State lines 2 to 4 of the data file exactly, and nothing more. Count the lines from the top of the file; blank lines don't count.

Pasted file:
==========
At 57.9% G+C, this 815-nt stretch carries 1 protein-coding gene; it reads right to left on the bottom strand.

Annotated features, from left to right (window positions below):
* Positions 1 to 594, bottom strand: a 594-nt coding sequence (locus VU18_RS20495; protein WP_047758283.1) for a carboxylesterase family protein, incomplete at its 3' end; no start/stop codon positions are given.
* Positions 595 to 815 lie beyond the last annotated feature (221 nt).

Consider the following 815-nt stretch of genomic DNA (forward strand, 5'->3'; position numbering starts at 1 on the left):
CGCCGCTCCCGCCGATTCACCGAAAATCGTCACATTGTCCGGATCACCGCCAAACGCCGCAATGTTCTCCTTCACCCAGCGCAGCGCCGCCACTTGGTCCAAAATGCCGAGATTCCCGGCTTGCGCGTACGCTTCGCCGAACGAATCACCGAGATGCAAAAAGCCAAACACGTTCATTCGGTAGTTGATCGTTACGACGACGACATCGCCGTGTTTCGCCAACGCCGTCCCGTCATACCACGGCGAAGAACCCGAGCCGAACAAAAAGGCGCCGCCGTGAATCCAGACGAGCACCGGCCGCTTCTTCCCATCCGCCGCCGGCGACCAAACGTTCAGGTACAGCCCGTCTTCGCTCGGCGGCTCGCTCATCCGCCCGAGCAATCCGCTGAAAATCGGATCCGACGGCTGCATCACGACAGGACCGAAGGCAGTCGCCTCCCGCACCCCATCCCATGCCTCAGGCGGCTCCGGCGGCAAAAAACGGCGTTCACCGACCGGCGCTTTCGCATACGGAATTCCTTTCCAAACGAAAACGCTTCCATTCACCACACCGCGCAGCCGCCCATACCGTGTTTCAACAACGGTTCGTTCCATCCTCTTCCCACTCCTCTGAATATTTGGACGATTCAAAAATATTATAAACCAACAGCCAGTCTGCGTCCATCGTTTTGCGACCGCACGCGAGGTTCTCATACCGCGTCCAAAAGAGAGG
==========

Annotated features, from left to right (window positions below):
* Positions 1 to 594, bottom strand: a 594-nt coding sequence (locus VU18_RS20495; protein WP_047758283.1) for a carboxylesterase family protein, incomplete at its 3' end; no start/stop codon positions are given.
* Positions 595 to 815 lie beyond the last annotated feature (221 nt).